Rava said: The reason for the requirement to render leaven null and void is based on a decree lest he find a fine cake [geluska] among the leaven that he did not destroy and his thoughts are upon it. Due to its significance, he will hesitate before removing it and will be in violation of the prohibition against owning leaven.
According to some manuscripts, Rav Yehuda’s original ruling obligates a person to nullify the hametz be-libo – in his heart. Based on this reading the Ran and the Ramban explain that the main issue here is that a clear mental decision should be made that the hametz is valueless to the person as Pesah begins. The Ritva indicates that even if there is no obligation to make a statement out loud, ideally the person should say the words of nullification. Others argue that the Gemara is trying to emphasize that someone who says the formula of nullification should make sure that he means it in his heart, as well.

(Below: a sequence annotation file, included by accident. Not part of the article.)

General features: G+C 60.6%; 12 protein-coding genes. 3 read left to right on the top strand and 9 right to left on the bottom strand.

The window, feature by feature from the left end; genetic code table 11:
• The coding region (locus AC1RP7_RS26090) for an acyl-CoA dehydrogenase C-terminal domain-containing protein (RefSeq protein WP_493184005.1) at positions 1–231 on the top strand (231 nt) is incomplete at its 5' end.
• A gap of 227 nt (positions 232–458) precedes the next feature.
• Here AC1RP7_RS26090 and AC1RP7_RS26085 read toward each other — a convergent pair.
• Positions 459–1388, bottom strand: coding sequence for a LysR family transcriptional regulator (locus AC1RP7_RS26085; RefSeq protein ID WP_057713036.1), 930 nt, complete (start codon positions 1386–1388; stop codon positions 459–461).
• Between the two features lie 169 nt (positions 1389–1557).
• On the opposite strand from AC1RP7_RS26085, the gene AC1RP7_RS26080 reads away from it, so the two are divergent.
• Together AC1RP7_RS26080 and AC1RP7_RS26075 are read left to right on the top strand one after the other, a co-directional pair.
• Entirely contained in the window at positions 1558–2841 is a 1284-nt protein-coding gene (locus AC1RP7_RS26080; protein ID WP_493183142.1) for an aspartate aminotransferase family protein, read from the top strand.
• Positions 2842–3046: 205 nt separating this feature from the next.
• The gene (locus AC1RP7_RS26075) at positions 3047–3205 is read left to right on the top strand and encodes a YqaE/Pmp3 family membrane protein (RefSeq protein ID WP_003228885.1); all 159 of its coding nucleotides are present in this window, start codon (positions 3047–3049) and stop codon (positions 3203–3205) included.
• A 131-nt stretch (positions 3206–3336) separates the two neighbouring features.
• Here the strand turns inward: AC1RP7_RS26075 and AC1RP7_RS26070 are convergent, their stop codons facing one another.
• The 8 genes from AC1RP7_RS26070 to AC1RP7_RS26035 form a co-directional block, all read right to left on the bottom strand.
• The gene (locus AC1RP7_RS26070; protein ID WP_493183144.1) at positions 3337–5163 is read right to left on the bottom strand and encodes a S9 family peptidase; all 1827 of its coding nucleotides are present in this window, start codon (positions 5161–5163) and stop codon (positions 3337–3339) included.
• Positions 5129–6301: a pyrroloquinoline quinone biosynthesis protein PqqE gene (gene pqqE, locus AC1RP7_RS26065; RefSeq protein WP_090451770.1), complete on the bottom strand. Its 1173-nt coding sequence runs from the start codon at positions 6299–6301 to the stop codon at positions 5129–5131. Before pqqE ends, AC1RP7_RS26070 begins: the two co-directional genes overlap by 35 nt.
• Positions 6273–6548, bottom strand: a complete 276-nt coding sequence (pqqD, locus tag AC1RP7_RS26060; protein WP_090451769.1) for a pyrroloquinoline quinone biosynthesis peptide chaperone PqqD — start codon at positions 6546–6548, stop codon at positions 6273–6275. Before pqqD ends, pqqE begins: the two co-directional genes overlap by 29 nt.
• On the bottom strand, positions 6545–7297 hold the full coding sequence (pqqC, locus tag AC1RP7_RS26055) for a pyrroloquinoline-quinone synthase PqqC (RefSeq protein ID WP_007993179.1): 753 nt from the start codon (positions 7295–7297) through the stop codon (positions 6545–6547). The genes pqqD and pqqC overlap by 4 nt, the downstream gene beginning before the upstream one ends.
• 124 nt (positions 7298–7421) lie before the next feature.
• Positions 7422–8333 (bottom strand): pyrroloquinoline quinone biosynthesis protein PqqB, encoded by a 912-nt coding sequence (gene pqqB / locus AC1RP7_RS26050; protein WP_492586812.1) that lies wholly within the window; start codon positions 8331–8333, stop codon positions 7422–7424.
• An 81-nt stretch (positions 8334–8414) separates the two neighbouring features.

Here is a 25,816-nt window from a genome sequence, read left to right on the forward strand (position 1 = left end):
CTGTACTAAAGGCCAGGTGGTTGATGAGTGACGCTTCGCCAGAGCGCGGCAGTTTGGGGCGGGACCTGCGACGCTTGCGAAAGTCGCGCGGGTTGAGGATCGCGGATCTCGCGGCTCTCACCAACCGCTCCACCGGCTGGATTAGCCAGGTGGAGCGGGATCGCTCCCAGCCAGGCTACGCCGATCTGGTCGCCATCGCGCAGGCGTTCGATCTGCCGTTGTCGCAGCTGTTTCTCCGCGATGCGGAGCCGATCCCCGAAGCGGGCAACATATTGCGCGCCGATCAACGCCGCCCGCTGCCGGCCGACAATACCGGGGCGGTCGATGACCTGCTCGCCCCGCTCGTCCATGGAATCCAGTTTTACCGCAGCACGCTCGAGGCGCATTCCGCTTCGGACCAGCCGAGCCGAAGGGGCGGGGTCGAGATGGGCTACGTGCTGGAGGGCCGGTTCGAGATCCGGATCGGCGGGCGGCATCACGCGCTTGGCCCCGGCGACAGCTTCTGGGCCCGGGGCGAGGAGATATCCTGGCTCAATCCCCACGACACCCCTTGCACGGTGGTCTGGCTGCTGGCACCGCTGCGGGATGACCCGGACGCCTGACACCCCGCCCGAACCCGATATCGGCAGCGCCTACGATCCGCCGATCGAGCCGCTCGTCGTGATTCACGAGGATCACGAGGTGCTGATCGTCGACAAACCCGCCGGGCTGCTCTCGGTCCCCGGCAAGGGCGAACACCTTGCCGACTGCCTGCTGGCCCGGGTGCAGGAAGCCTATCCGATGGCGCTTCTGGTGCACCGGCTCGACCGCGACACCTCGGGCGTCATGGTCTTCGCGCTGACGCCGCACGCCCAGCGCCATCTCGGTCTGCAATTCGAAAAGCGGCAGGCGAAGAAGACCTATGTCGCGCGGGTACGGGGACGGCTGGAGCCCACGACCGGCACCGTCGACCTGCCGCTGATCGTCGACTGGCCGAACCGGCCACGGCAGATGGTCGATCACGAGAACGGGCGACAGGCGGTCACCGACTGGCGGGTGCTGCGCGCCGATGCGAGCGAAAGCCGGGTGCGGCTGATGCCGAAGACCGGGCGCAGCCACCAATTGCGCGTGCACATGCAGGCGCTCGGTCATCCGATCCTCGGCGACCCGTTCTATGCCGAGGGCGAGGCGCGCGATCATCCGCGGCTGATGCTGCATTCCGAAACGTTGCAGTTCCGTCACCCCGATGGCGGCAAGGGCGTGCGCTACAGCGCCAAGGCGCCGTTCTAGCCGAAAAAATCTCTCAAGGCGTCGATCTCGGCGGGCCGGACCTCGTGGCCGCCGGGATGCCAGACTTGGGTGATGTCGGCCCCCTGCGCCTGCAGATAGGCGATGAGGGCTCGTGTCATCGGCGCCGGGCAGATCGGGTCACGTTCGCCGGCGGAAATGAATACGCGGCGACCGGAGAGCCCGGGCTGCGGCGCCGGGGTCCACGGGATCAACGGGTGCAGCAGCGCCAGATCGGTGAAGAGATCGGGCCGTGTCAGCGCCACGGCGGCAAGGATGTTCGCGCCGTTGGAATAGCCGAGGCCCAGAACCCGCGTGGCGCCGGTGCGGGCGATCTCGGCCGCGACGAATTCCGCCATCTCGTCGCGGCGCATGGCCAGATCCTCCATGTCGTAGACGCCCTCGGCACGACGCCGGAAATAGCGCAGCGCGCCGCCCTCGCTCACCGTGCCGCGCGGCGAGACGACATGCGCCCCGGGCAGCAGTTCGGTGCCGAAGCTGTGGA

The Ran points out that on a Biblical level, searching for hametz and destroying it is enough preparation for the holiday, and even if some hametz is left, there would be no transgression. Rava’s explanation that we fear finding hametz that had been missed accounts for the Rabbinic concern about places where hametz is not ordinarily brought, places where there is no obligation to search at all. The Ramban is quoted as saying that the nullification discussed here does not mean to declare the hametz hefker – ownerless – rather it is a statement that for the upcoming holiday hametz is considered something that is repulsive to him.
According to Jewish tradition, we recite the formula for nullifying the hametz that appears printed in haggadot. This Aramaic formula is derived from the Geonim, who translated it from a Hebrew version that appears in the Jerusalem Talmud. Given what we have learned, it is important to make sure that the text is not simply read, but its meaning is understood and accepted..